Across Continents

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Sea cucumbers

May 16th, 2011

Sea cucumbers from Ken Roberts on Vimeo.

Ken discovers sea cucumbers in the shallow waters around Lady Musgrave Island. Southern end of the Great Barrier Reef. Commentary includes teasing references to Chinese eating habits. Not in the least bit influenced by the presence of forty or so of their number close by. Heaven forbid. Just remember, the only thing they won’t eat with legs is a table. Enough said.



Free radicals

October 20th, 2010

Chinese characters, American student William explained, were originally pictograms. But that was five thousand years ago, and a lot of stylisation had since crept in. I’d wondered about their origins, noticed a pattern of sorts amongst the numbers.

Did some delving, confining myself to objects, expressions that might have existed many millennia ago. Like woman, possibly carrying firewood, child, tree, field and plough, the symbol of strength (below, left to right).

Chinese chars - first line - web

Some were compounds. Intangible concepts such as good, represented by a mother and child (below, left). Or man, a combination of field and plough (below, right). And some intriguing ones, both old and modern. A cat headed eagle equating to owl, split mind disease describing schizophrenia, electric brain a computer.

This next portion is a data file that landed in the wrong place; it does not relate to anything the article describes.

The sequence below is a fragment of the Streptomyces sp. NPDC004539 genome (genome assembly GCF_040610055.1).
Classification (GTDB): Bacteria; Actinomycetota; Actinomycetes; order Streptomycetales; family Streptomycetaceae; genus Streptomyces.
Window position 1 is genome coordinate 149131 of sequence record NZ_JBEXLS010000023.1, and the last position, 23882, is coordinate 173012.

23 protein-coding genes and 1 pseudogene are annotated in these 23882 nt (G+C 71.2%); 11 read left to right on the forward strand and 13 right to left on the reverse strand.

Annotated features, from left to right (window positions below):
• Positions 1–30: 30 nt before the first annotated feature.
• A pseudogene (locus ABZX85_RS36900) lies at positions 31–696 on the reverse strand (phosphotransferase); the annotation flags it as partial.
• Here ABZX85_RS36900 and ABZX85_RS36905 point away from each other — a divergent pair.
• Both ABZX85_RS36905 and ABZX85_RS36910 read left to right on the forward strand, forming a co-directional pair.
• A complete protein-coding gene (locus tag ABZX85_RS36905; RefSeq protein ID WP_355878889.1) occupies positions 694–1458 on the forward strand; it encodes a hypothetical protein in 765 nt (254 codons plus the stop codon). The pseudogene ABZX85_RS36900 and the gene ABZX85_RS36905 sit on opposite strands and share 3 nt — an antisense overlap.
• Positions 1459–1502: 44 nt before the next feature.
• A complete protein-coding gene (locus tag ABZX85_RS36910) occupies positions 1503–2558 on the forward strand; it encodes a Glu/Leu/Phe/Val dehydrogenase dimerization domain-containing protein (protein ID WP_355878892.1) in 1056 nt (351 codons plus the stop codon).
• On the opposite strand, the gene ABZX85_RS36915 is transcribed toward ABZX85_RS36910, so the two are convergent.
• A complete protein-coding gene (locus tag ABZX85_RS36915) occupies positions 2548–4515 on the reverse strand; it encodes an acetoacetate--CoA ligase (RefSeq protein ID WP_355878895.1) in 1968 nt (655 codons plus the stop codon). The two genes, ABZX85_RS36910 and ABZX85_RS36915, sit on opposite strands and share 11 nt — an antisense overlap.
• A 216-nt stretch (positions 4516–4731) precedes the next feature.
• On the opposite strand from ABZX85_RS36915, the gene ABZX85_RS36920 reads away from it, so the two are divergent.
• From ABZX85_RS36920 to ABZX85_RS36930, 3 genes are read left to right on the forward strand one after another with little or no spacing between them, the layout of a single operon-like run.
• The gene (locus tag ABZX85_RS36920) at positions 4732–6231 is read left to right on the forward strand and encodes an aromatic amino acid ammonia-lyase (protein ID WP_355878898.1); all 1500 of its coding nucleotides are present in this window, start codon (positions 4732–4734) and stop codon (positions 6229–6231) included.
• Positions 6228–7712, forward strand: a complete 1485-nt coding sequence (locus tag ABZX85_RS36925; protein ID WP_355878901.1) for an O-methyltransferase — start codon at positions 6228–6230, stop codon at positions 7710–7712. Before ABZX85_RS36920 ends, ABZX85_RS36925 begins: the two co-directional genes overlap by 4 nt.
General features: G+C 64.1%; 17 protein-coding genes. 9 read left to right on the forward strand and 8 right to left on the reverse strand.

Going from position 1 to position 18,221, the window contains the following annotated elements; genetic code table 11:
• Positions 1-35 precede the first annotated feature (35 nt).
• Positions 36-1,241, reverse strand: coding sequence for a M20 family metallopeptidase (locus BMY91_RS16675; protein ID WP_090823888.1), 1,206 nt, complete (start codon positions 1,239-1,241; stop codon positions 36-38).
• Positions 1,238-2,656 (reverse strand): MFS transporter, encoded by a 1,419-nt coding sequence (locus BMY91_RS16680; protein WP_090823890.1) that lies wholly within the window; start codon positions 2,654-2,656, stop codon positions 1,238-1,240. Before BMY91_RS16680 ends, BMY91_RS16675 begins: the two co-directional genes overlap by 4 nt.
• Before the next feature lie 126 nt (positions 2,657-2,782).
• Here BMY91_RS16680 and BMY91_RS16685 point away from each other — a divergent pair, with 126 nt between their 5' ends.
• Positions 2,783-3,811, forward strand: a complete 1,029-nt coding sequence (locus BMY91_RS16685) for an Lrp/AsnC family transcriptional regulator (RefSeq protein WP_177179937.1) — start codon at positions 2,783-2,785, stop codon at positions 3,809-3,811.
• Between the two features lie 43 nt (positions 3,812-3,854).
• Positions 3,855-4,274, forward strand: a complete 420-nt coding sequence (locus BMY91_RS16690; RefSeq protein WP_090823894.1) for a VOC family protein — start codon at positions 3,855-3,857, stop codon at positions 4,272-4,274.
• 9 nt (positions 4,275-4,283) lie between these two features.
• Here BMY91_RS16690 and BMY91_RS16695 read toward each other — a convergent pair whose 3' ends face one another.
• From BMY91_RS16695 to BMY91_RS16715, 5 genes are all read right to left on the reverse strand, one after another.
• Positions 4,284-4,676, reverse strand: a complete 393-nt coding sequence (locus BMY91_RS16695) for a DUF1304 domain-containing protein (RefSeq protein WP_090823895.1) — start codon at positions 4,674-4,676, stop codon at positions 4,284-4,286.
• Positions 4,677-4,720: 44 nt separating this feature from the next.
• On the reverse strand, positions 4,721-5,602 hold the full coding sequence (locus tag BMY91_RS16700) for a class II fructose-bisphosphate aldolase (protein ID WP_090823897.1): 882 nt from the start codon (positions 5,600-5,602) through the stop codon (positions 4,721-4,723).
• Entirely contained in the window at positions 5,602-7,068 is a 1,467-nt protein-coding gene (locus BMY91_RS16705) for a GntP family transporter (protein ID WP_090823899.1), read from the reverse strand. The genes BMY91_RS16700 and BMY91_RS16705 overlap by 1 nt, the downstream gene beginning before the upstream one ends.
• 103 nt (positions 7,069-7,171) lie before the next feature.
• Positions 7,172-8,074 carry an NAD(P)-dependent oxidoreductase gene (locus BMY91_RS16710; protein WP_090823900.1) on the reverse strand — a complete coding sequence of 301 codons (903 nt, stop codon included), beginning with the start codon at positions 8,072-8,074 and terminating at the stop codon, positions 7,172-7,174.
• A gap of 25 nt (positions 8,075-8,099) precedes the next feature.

Chinese chars - second line - web

Today, the vast majority of individual characters have two parts. One that hints at meaning – the radical, and another that gives an indication as to pronunciation. But no more certainty than that. So still a lot to learn.


Finding your way

August 15th, 2010

“Can I help” she asked. “Actually, yes, there is one thing” I replied, explaining my map showed the Chinese characters for just the cities. Perhaps she could translate a few of my smaller proposed nightly stops. That way I’d avoid inadvertently missing a turning.

Navigating in China - web version

I’d met Mao at a petrol station. She’d majored in English at University, worked as an interpreter for some years, but was now a traffic police officer. Off duty, she was travelling with her young son. She thought the road dangerous, but sought to assure her I thought drivers very considerate, the road surface of a standard I’d rarely seen since Turkey.

What did I think of China, she enquired? Early days of course, I explained, but I was already impressed. The neat, clean streets of Khorgas, the huge investment in infrastructure, road building in the mountains, the sheer beauty of Lake Sayram Hu. And the friendliness of people. Passers-by giving me breads, fruit and water.

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